Hillary Ibarra reflects on a common response to tragedy: “Their life is over.”
Have you ever heard someone say of another person, “Their life is over?”
In conversation with fellow parents recently, I said it. But it is not helpful, nor do I believe it is true.
The conversations I had this month were about a middle-school shooting in the city where we live. My brother texted and asked if everyone in my family was okay. Not knowing what happened, I read the news on my phone. Details emerged about the tragedy over the next few days. The boy who was killed stood up for a younger friend who was being bullied by the suspect. The boy who allegedly killed him smuggled his dad’s gun to school, according to news articles, showing it to other kids before he fired it.
That tragedy has affected everyone in our city, especially students and parents. Like many parents, I cried when I read about it. 13 years old? So young to have died and so young to have taken a life! My heart ached for all the kids who witnessed it. My 13-year-old daughter, who heard about it from a teacher who urged her students to speak up when they see someone with a weapon, was disturbed and wept in my arms when she came home the following school day. I had not yet figured out what to say to my kids, but I emphasized her teacher’s words and shared my own deep distress and sorrow.
It was in conversation with a neighbor, a fellow parent, that the words “his life is over” were spoken about the young man who allegedly took his classmate’s life.
We pronounce that verbal verdict often, and it is, I now think, something that should not pass a Christian’s lips. She’s pregnant at 16? Her life is over. He’s an alcoholic? Well, his life is over! They’re getting a divorce? Their life is over. How harsh these statements are! How untrue and unloving. How unhelpful this attitude that pushes our fellow human beings to despair following complicated histories, feelings, and decisions and desperate actions. How opposed to Christ’s attitude toward those whom He helped as He walked this earth!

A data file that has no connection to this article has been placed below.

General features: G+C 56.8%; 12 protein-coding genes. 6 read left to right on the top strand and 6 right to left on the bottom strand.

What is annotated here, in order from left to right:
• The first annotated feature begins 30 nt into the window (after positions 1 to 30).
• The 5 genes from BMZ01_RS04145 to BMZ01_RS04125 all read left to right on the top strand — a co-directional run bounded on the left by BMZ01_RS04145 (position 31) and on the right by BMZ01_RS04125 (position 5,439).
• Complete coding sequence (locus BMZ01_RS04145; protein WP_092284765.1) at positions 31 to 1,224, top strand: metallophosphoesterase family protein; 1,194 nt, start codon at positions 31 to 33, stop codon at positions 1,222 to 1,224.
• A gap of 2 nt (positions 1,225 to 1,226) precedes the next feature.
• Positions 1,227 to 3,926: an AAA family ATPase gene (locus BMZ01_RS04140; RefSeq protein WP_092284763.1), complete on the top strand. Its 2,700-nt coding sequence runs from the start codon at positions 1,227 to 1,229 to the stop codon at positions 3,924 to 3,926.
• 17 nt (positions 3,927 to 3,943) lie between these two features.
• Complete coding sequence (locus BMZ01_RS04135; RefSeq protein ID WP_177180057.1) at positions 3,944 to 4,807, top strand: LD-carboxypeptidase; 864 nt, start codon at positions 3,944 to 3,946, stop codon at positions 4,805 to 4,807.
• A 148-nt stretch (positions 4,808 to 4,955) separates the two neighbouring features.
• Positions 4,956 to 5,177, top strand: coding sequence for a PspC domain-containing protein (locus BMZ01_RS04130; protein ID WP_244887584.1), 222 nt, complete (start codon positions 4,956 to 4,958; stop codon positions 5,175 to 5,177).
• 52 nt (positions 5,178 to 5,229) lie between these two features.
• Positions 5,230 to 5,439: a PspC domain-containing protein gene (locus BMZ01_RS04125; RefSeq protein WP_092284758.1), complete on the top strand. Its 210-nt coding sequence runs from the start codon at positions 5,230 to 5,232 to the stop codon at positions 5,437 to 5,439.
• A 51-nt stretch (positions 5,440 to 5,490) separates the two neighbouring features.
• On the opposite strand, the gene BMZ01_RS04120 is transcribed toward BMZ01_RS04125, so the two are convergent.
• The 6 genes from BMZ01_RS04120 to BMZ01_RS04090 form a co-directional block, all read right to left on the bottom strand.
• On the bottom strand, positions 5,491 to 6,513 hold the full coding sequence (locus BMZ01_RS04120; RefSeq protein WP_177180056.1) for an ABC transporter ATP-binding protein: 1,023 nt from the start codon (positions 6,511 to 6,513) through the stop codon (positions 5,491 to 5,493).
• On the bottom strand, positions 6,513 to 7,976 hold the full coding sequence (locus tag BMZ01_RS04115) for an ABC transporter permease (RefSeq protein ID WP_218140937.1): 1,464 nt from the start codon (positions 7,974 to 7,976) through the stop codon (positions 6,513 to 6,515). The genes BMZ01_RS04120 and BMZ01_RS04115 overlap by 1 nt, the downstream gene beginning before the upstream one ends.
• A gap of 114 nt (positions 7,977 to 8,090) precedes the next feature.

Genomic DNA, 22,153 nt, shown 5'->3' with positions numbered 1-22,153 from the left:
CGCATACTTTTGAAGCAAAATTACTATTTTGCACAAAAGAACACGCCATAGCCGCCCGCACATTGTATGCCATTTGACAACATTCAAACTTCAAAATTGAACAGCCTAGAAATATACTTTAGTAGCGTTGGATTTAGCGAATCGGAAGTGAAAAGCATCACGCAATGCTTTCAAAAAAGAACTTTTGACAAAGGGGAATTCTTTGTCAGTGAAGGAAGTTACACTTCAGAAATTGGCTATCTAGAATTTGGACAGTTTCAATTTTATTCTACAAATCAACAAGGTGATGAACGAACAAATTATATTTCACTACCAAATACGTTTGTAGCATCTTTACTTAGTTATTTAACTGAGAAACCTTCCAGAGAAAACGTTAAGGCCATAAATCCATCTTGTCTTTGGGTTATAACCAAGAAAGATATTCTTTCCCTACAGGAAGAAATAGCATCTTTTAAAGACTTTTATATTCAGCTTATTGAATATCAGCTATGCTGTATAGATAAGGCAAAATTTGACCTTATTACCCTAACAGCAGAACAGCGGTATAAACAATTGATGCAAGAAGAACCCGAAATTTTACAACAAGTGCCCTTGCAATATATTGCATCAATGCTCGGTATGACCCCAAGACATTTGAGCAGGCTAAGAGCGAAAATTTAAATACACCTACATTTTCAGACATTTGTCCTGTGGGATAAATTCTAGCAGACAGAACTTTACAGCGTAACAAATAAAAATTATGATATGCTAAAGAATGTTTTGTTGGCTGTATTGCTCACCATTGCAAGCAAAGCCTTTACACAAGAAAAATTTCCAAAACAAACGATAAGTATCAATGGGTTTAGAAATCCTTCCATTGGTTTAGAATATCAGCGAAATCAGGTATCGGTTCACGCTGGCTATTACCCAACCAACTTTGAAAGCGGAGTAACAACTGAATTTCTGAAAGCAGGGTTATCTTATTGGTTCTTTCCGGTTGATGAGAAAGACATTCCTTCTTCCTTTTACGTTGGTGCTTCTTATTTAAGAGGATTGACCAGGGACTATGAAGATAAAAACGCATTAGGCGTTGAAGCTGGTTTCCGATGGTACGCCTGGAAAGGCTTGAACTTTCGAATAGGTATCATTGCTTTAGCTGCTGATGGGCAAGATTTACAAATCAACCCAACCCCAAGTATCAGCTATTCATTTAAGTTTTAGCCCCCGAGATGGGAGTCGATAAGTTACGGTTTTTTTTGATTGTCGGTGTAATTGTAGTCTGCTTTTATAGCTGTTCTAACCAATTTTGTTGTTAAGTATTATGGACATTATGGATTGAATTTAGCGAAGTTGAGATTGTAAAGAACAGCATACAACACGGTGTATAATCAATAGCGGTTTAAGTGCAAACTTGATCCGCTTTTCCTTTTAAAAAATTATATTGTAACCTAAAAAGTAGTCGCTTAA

Is a person’s life over when they face God in judgement, utterly unrepentant for their sins? Yes.
Until then, no.
We should cry instead, “Christ have mercy!”
Can you imagine people gazing up at Christ on the cross and saying, “Look at him, hanging on that cross? His life is over!”? Absolutely sinless, He bore our weakness and the shame and consequences of our sin for our sake. His life was not over on that cross. Because His life was not over, we are no longer bound by sin and death or forever imprisoned by our past actions and mistakes. His death and resurrection are our redemption. This knowledge should make us proclaim hope, speak mercy instead of dire predictions and judgement over others.
Salvation is not a quick destination, a comfortable first-class flight. It is a journey, a strenuous uphill hike with our crosses on our backs. Human existence is a journey. Aren’t we all on that journey to overcome, to become better human beings despite our worst thoughts, feelings, and actions? To become more compassionate, more courageous children of God? We do not need to pronounce the judgment, “Their life is over.”
I mourn for the young men involved in this tragedy. I mourn for all who are traumatized by it.
Yet, I believe everyone who dies like Christ, laying down his life for his friends, lives with God, and the courageous young man who stood in the breach for his friends will inspire others, living on in the stories of his bravery and kindness. I pray for solace for his family and friends.
And the young man charged with murder at such a young age, barely a teenager? His life can be, by God’s grace and the support of his fellow human beings, a journey away from violence, toward meaning, toward helping other young people avoid a destructive path. Through the sacrifice of One God-Man on a cross Whose life was not over, his life does not need to be over either. I have and will pray for him. He needs prayers, courage, and hope to make that journey of redemption, to take up his much heavier cross and bear it.
Copyright 2021 Hillary Ibarra
Image: Pixabay (2020)